The plan went down in flames. My eye was on the Boosters goal: $50,000. But others were more concerned about hurting the feelings of families that couldn't contribute as much as we wanted them to. They wanted the focus to be the number of families that participated not how much each family gave. I didn't shift gears quickly enough, and my well-intentioned plan was shot down. Ouch.

So here I am, late at night, contemplating these two events and wondering if they are somehow connected. Is this a case of putting programs before people, and money ahead of relationships? Could be. Something to consider: In juggling all the balls, is it better to drop a few . . . or to throw them at the feckless few who don't "get with the program"?

The Type-A in me would prefer the latter. But I'm guessing that is not WJWD.

Thursday, September 10, 2009


One of my least favorite aspects of blogging is getting letters from hit-and-run commenters who think it is their God-given right to pontificate on a pet issue, no matter how tangentially related to the post at hand, and take it very personally if you disagree, or consider it proof of their "rightness" if you refuse to engage them in further discussion. While dialogue is always good, I've learned the hard way that there are some people who will never consider any other viewpoint but their own, rendering further discussion pointless.

Memo to my most recent ranters at EMN: The fact that other people don't see the world exactly as you do does not necessarily mean that we are (a) cerebrally challenged, (b) willfully ignorant or (c) morally depraved (e.g. "unChristian"). Sometimes, it's simply a matter of the available facts going through a different filter, based on a unique set of experiences that gives each of us a certain point of view.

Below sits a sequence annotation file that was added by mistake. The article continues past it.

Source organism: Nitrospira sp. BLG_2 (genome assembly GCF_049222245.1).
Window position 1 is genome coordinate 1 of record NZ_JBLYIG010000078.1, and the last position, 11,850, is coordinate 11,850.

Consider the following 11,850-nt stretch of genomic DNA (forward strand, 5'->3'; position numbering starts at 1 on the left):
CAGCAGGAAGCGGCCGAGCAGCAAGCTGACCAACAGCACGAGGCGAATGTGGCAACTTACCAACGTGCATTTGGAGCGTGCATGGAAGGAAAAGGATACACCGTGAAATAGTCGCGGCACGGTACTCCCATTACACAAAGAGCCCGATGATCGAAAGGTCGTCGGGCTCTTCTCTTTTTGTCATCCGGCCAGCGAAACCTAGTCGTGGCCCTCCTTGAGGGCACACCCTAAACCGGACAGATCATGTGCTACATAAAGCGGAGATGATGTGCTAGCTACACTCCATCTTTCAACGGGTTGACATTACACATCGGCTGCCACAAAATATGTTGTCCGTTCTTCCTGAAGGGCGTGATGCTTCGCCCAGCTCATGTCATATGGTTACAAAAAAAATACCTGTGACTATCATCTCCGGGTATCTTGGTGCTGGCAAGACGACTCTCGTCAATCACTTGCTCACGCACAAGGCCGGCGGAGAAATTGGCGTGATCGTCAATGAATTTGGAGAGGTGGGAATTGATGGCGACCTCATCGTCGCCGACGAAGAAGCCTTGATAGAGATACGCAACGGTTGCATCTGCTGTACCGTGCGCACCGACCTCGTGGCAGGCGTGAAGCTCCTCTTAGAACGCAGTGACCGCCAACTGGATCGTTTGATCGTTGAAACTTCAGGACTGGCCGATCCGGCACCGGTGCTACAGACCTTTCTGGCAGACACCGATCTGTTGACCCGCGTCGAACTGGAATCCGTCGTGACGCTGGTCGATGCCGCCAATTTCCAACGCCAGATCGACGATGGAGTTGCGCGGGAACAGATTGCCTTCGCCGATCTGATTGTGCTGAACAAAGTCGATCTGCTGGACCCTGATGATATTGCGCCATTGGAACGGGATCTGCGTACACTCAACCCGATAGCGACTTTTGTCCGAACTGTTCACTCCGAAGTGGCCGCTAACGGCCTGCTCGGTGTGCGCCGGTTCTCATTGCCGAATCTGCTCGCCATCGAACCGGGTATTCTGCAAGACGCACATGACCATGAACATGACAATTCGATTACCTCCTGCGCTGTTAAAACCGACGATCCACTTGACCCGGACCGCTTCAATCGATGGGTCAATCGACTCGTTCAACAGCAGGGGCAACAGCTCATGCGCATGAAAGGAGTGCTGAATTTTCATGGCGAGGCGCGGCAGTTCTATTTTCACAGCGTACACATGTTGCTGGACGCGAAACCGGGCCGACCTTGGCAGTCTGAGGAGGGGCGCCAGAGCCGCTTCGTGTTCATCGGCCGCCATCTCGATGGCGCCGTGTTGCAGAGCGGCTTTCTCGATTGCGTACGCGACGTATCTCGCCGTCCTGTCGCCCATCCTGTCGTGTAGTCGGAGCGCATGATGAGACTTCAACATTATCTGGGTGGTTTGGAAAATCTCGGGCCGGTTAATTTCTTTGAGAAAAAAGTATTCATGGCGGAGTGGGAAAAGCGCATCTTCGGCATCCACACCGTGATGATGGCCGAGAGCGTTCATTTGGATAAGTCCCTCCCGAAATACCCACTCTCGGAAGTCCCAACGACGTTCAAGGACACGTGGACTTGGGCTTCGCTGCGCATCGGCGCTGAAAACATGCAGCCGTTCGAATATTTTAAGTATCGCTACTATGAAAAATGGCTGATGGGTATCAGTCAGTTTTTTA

I understand -- truly I do -- why people like me, who advocate strongly for adoptive parents and their best interests, might be easy targets. You see us as part of the problem, because we insist that ALL THREE SIDES of the issue must be held in balance. You feel cheated by the fact that you perceive the legal system favors the adoptive bond -- the adopted child's legal parents.

What I don't understand -- will never understand -- is how little regard you sometimes show for adoptive parents and birth parents alike, or how quick you are to judge our motives and criticize our choices.

You call us "infertiles" (hoping to pick a fight, I guess) or simply "selfish people," because we consider ourselves our child's real family after spending 18-22 years of our lives raising him or her. You minimize and even mock the sacrifice, the struggle, and the fears -- and have not a single ounce of the compassion for those who feel genuine pain over their grown child's choice to "find himself" in another family. And then you wonder why we tune you out, like a mother who ignores a toddler throwing a temper tantrum.

In your single-minded quest for what you "lost," you completely disregard what you were spared -- the neglect, the abuse, the untimely death. Now that the danger is past, that's easily done. But we remember where you came from. It's part of your story . . . and in a real sense, part of ours as well. Because we are your parents, who labored for you in ways you can never begin to understand.